The Pocket Guide for Single Dads of Infants
I am so pleased to publish another guest post by Daniel Sherwin. Daniel is a single dad raising two children. At DadSolo.com, he aims to provide other single dads with information and resources to help them better equip themselves on the journey that is parenthood.
Being a single father to an infant is a rewarding experience but one that’s full of challenges. From diaper changes, to midnight feedings, to your choice in clothing, there will be naysayers who say you can’t do it. They’re wrong. Here are a few of the most common challenges solo dads with infants face and how you can single-handedly squash the social stigma associated with being a single father.
Nurturing an infant. Traditional gender roles dictate that women nurture and men protect. When you’re a single father, you must learn to do both. The National Fatherhood Initiative explains that nurturing is not simply an act confined to emotions. As a father, you can nurture your baby through laughter, exploration, and physical activity. There may be times when it is difficult, but you can and will learn how to respond to your baby’s cries and react when he or she simply needs to be comforted or shown affection.
Providing stability. Many people strongly believe that a child needs two parents to enjoy stability. This isn’t necessarily true, but it does take work on your part to ensure that your child’s emotional, social, and physical needs are met each and every day. As a single father, you are both caretaker and provider. Chances are, you’re going to have to rely on a friend, family member, or community childcare provider in order to get everything done. And that’s okay. Many dual-parent households also seek childcare during the day or at night to ensure their children’s needs are satisfied.
Living with no sleep. When there are two parents in the home, you have someone else to share midnight diaper duty with. When you don’t have that luxury, you’re going to have to learn to handle sleep deprivation. Today’s Parent offers a number of tips on how to sneak in a little extra sleep, including foregoing late-night television and sleep training. While many suggestions are geared toward a two-parent home, you can adapt many of these recommendations to suit your and your baby’s needs and personality. Many single parents claim that room sharing—not co-sleeping—can actually help you and your baby get the best rest possible. A freestanding bassinet can keep your son or daughter close so you can react to his or her needs without leaving your bedroom.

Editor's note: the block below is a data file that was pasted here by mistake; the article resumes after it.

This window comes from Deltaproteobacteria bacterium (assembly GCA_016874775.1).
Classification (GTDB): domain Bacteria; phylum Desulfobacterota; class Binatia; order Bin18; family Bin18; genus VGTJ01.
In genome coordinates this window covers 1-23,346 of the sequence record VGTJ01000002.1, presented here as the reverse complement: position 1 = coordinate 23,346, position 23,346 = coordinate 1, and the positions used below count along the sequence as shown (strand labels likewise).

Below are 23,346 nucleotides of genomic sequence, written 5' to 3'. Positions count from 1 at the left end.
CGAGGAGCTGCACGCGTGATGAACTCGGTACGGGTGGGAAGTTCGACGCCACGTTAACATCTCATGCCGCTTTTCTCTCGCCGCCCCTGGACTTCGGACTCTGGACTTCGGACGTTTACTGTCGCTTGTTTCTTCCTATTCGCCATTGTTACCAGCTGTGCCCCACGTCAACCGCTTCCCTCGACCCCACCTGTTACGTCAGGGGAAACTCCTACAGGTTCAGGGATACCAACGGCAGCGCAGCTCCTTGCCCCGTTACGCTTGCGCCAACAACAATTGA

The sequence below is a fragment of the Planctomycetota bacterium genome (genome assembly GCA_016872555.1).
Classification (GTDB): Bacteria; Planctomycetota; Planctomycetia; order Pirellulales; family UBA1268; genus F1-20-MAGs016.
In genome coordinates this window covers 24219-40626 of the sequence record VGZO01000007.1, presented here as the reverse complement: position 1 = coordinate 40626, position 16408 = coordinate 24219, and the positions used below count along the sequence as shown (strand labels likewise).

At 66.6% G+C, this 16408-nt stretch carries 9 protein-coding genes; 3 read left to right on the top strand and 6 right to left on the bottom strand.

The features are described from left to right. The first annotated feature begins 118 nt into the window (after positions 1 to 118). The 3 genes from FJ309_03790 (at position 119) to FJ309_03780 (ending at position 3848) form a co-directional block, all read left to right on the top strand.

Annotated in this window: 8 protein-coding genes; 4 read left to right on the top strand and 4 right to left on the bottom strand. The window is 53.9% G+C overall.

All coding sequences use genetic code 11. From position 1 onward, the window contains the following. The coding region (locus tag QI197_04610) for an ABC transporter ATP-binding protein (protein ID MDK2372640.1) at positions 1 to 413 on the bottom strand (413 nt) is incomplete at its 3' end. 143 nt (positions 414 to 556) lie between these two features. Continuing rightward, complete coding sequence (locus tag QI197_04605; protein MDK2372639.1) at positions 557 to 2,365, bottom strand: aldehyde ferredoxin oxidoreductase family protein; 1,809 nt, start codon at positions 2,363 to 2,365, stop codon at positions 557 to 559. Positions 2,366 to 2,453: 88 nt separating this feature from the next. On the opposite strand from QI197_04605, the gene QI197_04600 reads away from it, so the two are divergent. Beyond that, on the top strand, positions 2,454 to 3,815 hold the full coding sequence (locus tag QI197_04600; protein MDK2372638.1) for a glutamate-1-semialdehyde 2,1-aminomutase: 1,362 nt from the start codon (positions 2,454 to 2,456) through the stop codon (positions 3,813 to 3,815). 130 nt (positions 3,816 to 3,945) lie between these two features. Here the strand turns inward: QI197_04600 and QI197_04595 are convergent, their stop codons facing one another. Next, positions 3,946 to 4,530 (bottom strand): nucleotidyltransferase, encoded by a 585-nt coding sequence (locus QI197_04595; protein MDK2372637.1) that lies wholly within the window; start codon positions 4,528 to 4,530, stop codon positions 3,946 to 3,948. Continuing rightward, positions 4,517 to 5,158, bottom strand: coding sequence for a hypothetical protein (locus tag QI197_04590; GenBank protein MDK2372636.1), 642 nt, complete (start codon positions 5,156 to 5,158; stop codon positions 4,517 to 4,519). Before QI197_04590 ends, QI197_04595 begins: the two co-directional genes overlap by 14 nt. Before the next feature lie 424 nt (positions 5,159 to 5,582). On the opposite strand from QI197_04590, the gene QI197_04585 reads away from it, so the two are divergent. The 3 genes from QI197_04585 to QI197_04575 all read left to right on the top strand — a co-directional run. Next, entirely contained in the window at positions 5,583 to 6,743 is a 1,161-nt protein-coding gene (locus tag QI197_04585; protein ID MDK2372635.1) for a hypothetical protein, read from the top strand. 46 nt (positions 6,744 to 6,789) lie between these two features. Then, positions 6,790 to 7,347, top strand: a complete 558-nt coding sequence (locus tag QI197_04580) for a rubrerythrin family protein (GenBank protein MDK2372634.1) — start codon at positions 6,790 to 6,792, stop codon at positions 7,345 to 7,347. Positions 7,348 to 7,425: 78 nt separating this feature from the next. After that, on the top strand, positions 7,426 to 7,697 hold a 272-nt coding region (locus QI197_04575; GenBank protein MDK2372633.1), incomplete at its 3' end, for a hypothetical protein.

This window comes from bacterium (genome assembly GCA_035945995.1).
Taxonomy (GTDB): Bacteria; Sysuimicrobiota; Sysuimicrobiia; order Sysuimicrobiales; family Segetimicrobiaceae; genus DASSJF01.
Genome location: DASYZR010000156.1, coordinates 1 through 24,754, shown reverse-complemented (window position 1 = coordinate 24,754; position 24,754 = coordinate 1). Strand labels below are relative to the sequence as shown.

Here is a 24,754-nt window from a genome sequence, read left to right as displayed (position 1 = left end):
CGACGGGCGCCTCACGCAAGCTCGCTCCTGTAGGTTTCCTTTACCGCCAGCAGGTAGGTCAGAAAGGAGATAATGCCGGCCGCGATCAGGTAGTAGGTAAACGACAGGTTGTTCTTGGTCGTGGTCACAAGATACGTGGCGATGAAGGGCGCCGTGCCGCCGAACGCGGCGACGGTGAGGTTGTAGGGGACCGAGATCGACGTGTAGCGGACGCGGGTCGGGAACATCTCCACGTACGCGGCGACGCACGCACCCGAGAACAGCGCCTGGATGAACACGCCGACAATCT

Staving off stress. Stress and single parenting go hand in hand. But finding ways to manage that stress is paramount to your effectiveness as a father. Believe it or not, your baby can pick up on your emotions. When you are stressed, he or she will likely cry more and sleep less, which will only amplify the issue. Behavioral Wellness & Recovery explains, “It’s important to learn small ways to face that stress head-on and reduce it no matter where you are, because having effective coping mechanisms handy will allow you to get through even the most challenging times. You can use your new skills to immediately start feeling better, and to prevent the emergence of chronic mental health problems.”
There are going to be days when you feel like you’re failing your child. And as downhearted as this can make you feel, it’s also one of the best signs that you’re not going to. It shows that you recognize that, like all parents, you have flaws and limits to your abilities. Each time you feel like you’re falling short is a new opportunity to reevaluate your parenting style. Being a parent is a learning process and one that doesn’t end until your baby becomes an adult.
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